Also key to point out is that if you choose the 401(k) route, you can still do a backdoor Roth contribution without additional tax implications. If you have traditional or SEP IRA funds, because of the way the IRS treats backdoor Roth contributions, there are additional tax implications that must be considered with your tax advisor. This is not the case if you only have 401(k) funds.
Dr. Moore: If I am an independent contractor, do I have to set up a corporation and hire a company to do my payroll? Is that a difficult process?
Mathers: As mentioned above, you do not HAVE to set up a corporation. For liability and tax purposes, we generally look at a few things to decide whether it will be beneficial to incorporate. First, we consider whether there is enough income to make it worthwhile. Because you will have accounting and payroll fees with a corporation, we want to consider whether you will save more in taxes by incorporating than you are paying in fees. In addition, very generally, corporations are not the subject of IRS audit as much as someone who does not incorporate because the reporting requirements for corporations are greater. We also consider whether you will be in a geographical area for a while. We normally do not want to incorporate you if there’s a good chance you will move within a year because there’s initial fees to incorporate as well.
If you do incorporate, you will need to have a payroll service to process payroll, as you will be an “employee” of your corporation even though you are an independent contractor for your “employer.” Most accountants either provide payroll services or have good relationships with payroll specialist firms that can easily get you set up on payroll. There is a learning curve in the first year, but it gets much easier after that. Most accountants now also have access to payroll service accounts for their clients, so there is immediate access to your payroll reporting.
Dr. Moore: Is there anything else I should be considering regarding this decision?
Mathers: Be sure to ask a lot of questions! Make sure that you have a contract with your employer and that your contracts are reviewed by a dental specific CPA or attorney, as they truly will understand the industry and the ins and outs better than anyone else. Ensure that your employer knows that you will hold them accountable and that contracts are complete. Make sure that the employer is consistent with their classification of associates as employees or independent contractors. Do not be afraid to ask your employer for expense reimbursement for costs that you incur as a result of working for them. The worst they can say is no. Also consider any Non-compete/Non-Solicitation agreement in any contract that you sign as employee OR independent contractor. Be cognizant of what is typical for the area where you live.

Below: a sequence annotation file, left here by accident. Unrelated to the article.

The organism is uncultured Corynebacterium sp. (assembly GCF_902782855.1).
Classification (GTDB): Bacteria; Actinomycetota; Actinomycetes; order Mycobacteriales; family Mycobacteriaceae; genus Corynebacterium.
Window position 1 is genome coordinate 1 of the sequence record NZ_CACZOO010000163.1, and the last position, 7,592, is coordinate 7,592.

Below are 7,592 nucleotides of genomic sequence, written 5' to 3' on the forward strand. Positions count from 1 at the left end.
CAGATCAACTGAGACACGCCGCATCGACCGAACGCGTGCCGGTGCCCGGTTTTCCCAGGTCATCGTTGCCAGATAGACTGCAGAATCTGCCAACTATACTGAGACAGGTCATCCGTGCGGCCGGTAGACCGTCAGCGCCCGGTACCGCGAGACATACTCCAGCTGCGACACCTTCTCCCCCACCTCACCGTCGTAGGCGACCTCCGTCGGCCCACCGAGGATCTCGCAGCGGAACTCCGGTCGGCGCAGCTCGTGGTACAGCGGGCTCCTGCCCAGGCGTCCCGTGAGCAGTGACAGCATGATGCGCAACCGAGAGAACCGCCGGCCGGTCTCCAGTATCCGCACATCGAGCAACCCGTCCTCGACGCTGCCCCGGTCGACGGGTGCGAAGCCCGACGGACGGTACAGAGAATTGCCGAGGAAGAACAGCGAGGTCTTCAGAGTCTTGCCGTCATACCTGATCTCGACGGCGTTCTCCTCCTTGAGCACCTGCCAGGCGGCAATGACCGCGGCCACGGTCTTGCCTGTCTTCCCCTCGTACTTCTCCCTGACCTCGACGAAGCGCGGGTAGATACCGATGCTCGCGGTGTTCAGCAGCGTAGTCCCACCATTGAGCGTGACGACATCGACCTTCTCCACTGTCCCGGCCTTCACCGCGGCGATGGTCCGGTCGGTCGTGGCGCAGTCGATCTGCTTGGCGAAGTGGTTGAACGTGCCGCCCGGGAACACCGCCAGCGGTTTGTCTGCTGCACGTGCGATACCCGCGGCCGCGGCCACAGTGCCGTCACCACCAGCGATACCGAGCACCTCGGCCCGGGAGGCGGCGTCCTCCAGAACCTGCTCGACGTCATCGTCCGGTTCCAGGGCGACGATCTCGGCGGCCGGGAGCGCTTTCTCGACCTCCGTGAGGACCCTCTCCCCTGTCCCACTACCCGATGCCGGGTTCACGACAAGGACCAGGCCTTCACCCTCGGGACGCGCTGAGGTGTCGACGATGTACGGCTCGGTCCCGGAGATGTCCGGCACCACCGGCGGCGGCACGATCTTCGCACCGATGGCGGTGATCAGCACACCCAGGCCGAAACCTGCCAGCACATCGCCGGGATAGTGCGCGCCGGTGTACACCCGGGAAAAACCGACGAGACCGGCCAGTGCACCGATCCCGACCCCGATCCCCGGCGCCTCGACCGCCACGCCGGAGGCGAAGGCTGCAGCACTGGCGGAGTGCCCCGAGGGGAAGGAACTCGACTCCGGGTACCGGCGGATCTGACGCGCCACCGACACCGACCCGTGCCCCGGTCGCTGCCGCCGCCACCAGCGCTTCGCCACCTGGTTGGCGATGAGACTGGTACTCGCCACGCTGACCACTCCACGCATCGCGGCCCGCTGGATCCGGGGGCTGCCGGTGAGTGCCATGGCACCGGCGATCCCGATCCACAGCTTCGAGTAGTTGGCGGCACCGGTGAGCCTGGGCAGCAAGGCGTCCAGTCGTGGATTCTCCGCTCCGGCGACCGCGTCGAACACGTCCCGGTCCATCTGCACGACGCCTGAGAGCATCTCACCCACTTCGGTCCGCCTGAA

Dr. Moore: Should I put all of my extra income each month toward student loan repayment and retirement plans?
Mathers: While “discretionary” income can be allocated in many different ways, there is one place where we would like to see recent graduates allocating funds. Retirement plans and student loan payments are a GREAT place to allocate additional funds, but we also want to make sure that you have an “emergency fund” as well. While paying back student loans and starting to contribute to retirement plans, allocate some income each month toward building up a LIQUID account (like a high-yield savings or checking account, money mark account etc) that will eventually have three months of FIXED living expenses in it. The reason for three months is that most disability policies have a 90-day waiting period before they begin to pay out. The emergency fund would get you through paying for rent, loan repayment, food, etc. (things that are necessary to get by) until your disability policy would begin paying if you were unable to work. Once you have this emergency fund built up, more of your discretionary income can be put toward loan repayments and retirement plans.
I really hope that you found this as beneficial as I did when I was going through my job search. No matter who you decide to use for accounting, I would highly recommend someone who has a focus and expertise in dentistry. If you have an interest and would like to get in contact with Megan Mathers, her contact information is listed below:
Megan C. Mathers, JD /
Mathers Law & Tax Services /
Dr. Alex C. Moore is a member of the AAE’s Resident and New Practitioner Committee. He can be reached at firstname.lastname@example.org.